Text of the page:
CryptoCred 70 trading tips
Nagato Dharma

CryptoCred’s 70 Trading Tips

Advice on how to become a better trader.

CryptoCred made a series of tweets providing some advice for traders based on his experience:

1. Learn to trade a spot Bitcoin daily chart before pissing about with margin trading on low time frames.

2. Cutting losers is hard. Start by not doubling down on losers/widening stop.

3. FTA is context-dependent. If you’re a seller at a huge D1 level on a bearish chart, don’t cut the trade at some M15 demand meme.

4. The best levels come from high time frame charts. Low time frame charts are often just a means of zooming in/refining what’s on HTF charts.

5. Most CT (crypto twitter) peeps aren’t interested in trading. Stats, trade management, entry triggers, emotions, etc. Enjoy the memes and take everything with a bag of salt.

6. Not all markets treat levels in the same way. Some will almost always break&pullback, others need momentum entries.

7. Levels are more than structures. You might have a nice 3-touch support turned resistance, but if that setup works 1/10 times in your market + price has just spiked a weekly low and the dump was in the overnight session with no vol., suddenly the level isn’t so great. Context.

8. Any decent trading system tells you when/whether to have a HTF bias and how to act on it.

9. Supply and Demand, Support/Resistance, Blocks, RTM, Pivots, etc. are all virtually the same thing and will lead you to the same levels. Mastering SR > barely grasping 10 variations.

10. Trade management deserves more attention. Bad management is what turns 10R into a break even stop out (if not worse).

11. Don’t move to break even for the sake of it. You’re a technical trader, not a p&l trader.

12. Most of the time you KNOW when a trade is a bad idea.

13. If you feel like you’re FOMOing in, ask yourself: if I get stopped out in the same candle that fills me, will I feel like an idiot? Good setup = you don’t care and would take it again.

14. If it looks too easy to be true, it’s probably a good trade.

15. Do business where there’s imbalance i.e. sharp, fast moves. That’s where the big boys are playing. That’s where the traders get stuck and forced to make a decision. That’s where technical & PA-based trading works best. Who’s offside?

16. Nobody on Twitter loses. Nobody cuts winners early/holds on to losers. Nobody forgets/hesitates to pull the trigger on a setup. Nobody risks too much on losers and too little on winners. Nobody takes a setup 5 times and loses only to avoid it the 6th time, the time it works.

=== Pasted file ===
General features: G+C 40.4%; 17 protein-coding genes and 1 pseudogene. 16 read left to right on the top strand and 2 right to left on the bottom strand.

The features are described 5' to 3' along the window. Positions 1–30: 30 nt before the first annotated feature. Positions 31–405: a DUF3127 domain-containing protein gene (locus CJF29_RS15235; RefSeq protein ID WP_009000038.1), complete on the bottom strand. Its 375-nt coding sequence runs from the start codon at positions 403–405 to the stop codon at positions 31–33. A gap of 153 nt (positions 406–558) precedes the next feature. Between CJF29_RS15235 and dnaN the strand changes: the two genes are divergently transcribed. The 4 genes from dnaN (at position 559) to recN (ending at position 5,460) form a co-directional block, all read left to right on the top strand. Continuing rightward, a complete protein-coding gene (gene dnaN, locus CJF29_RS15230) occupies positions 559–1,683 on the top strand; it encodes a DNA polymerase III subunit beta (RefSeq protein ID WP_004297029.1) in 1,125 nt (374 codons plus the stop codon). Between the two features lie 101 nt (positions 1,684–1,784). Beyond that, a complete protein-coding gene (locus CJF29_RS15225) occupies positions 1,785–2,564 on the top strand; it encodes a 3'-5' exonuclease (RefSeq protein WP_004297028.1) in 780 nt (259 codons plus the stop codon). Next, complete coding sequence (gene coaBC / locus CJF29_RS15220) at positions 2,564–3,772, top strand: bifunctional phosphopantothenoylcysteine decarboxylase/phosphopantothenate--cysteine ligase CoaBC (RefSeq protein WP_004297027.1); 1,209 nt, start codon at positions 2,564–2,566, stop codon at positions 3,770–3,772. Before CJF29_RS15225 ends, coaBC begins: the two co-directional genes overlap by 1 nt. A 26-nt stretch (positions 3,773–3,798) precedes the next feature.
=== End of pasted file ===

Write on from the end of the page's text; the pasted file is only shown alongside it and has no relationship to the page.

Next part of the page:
17. Don’t switch your system up radically just because you’ve seen something cool. Be sceptical, test rigorously, and ask if there’s even a need to introduce something new. There usually isn’t.

18. A system means an actual system. Rules, diagrams, flowcharts. Not platitudes.

19. After enough screen time, you should be able to look at a chart and within a very short time ascertain if there’s a trade there. It should scream at you. If it doesn’t, there’s probably nothing there.

20. It’s okay to look at a chart and think “I don’t have a bloody clue.”

21. Confirmation is mostly bullshit. If markets were nice enough to kindly confirm and let you know when they’re about to rip, how the fuck would anyone lose money?

22. If you’re getting chopped up on low time frames, keep all your levels and go to a daily chart. Chances are, you’re trading hot air.

23. It’s totally normal to have a really nice level or structure and yet to avoid trading it because there’s nowhere logical to put a stop.

24. If you’re some price action prodigy trading 14 different types of market structure setups SFP rectangles and shitting money, you’re probably better off punting an automated moving average crossover strategy.

25. Most people will have the same levels as you. Yet very few make money. Focus on what separates the two groups: entry triggers, stop placement, trade management, risk management, etc.

26. Knowing when to avoid a level is just as important as knowing when to trade one.

27. Most things that aren’t already in your system or that can’t be easily systematised are a distraction: funding, books, big market buys/sells, CME gaps, futs contango/backwardation, etc. Just stick to what you know and what you can track.

28. Most people don’t have a clue.

29. You’ll probably manage winning trades too much and manage losing trades too little.

30. Focus on good trading as opposed to growing acc balance. You can make money trading poorly and lose money trading well. Over time, if you’re truly trading well, balance growth follows.

31. Instead of finding more winning trades, first ask yourself whether you can make more from the trades that you win already.

32. Never, fucking ever, move your stop loss in a way that increases your account risk.

33. Compounding is underused.

34. If you have a target and an invalidation, market entries outside of S/R are actually reasonable as long as you can take the heat/some drawdown.

35. Retracements don’t have to be into a level of S/R, sometimes they’re just a means of improving R:R on a momentum trade.

36. Obsession over precision/tight stops/minimum drawdown etc. will bury you.

37. If you’re flexing your p&l and how well the trade is going to your friends/colleagues/ex girlfriend, it’s probably time to take some profit.

38. Don’t try to catch the impulse move. By the time it’s impulsive, you’re probably too late. Let the impulse set the directional preference and inform you whether to sell the subsequent rally/buy the subsequent dip.

39. In a downtrend/presence of a bearish bias, resistance becomes stronger and support levels become weaker. In an uptrend/presence of a bullish bias, support becomes stronger and resistance levels become weaker. Levels don’t exist in a vacuum. Context is crucial (again).

40. If you’re worried that your stop is too tight, it almost certainly is.

41. Don’t bend the market to your R:R tool. It doesn’t care. The market doesn’t give a shit where your 0.1 dust Mex account has an order that, if filled, would make you $10. Trade the chart.

42. Trading a small account is nothing like trading a big account. Even in purely psychological terms: what’s the likelihood that you’re comfortable with several grand of risk taking the form of a market stop loss below some M15 rectangle on BitMEX?